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Green politics: pesticides

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Why I am a green sceptic
James Lovelock Scientist
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The scientific work that I have done in my life, such as inventing the ECD [Electron Capture Detector] and developing Gaia Theory are very closely related to green politics and green philosophy and yet, instead of being a whole-hearted supporter of the green movement and joining in their campaigns against nuclear power or genetically modified food, I find myself in very much the same position as George Orwell did vis-à-vis the socialism of his time.

One's only to read Animal Farm to see the doubts and scepticism that he had. Like George Orwell I saw, see the benefits and the good things about socialism. I'm a passionate supporter of the health service, particularly as it was, but I'm also aware of the problems and I think in some way they're sort of linked. I think much of the distortion of the green movement's wish to be representatives of a better Earth, of our living better with our planet come to grief because their origins were in CND [Campaign for Nuclear Disarmament] and the nuclear disarmament movements. They inevitably grew to look on anything to do with nuclear power as evil and harmful and as a consequence, they've neglected to note that is the one major power source that was available to us that doesn't pollute the planet to any conceivable extent.

I don't agree with their… the fuss there is about the disposal of nuclear waste and have offered to take here on my site the full output of high level waste from any nuclear power station that likes to send it here. I would see that it was properly buried in a concrete pit and use the heat from the nuclear waste to keep my house warm. What a waste not to so use it. But be that as it may, it will never happen because the local council will never allow it nor public opinion generally. But that's how I feel about, and I imagine that in 50 years' time, when the effects of the greenhouse are really upon us, that many will be saying what a shame it was that we were so against nuclear power back in the 20th century.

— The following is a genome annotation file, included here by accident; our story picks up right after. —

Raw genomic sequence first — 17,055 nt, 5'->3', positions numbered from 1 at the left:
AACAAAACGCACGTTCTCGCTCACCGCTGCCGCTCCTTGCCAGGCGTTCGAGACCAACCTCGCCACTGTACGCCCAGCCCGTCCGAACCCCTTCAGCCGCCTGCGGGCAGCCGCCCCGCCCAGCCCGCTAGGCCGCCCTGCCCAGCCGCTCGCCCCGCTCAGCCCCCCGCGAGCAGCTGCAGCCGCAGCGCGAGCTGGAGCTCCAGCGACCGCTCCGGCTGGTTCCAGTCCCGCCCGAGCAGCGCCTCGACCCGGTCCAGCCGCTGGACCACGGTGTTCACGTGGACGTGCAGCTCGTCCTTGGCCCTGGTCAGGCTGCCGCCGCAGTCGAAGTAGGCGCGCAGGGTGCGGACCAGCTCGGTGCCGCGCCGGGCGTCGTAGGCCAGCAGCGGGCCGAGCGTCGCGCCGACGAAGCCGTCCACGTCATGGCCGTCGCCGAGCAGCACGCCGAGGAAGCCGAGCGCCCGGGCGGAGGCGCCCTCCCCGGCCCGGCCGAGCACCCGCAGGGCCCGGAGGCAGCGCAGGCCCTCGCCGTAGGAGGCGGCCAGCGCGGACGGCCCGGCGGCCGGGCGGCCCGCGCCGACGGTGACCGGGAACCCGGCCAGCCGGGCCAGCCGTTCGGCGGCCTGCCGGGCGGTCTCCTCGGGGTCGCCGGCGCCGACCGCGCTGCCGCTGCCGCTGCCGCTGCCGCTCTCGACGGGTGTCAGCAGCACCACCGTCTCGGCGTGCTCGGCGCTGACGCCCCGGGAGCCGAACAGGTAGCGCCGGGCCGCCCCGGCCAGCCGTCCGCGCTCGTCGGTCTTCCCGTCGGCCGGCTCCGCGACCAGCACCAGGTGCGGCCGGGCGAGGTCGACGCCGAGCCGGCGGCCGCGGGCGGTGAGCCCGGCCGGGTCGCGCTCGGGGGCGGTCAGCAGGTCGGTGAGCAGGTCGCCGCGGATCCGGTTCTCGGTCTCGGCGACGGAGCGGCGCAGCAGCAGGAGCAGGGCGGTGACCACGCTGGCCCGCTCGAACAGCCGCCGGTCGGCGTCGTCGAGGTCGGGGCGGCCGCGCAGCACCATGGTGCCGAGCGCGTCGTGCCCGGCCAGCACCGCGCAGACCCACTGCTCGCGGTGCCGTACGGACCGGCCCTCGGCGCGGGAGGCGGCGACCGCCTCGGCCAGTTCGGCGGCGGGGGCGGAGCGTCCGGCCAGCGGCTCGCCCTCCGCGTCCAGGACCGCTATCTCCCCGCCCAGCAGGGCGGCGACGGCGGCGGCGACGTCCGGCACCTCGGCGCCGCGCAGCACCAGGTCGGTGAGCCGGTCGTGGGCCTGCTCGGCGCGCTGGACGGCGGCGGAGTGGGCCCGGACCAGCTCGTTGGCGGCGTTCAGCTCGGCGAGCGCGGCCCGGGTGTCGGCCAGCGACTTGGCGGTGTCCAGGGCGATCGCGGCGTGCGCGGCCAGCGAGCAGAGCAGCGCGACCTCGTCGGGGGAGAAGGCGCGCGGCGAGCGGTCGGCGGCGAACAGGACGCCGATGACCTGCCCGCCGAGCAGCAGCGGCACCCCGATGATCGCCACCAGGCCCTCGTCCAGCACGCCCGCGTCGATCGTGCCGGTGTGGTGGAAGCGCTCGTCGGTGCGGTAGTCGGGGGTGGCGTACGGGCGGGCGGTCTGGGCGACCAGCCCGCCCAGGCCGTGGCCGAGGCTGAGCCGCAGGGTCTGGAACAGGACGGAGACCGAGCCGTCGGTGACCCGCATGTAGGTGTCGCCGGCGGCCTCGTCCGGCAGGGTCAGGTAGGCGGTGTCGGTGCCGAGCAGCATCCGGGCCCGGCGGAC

Born in Britain in 1919, independent scientist and environmentalist James Lovelock has worked for NASA and MI5. Before taking up a Medical Research Council post at the Institute for Medical Research in London, Lovelock studied chemistry at the University of Manchester. In 1948, he obtained a PhD in medicine at the London School of Hygiene and Tropical Medicine, and also conducted research at Yale and Harvard University in the USA. Lovelock invented the electron capture detector, but is perhaps most widely known for proposing the Gaia hypothesis. This ecological theory postulates that the biosphere and the physical components of the Earth form a complex, self-regulating entity that maintains the climatic and biogeochemical conditions on Earth and keep it healthy.

Listeners: Christopher Sykes

Christopher Sykes is a London-based television producer and director who has made a number of documentary films for BBC TV, Channel 4 and PBS.

Tags: Animal Farm, George Orwell

Duration: 2 minutes, 37 seconds

Date story recorded: 2001

Date story went live: 16 November 2010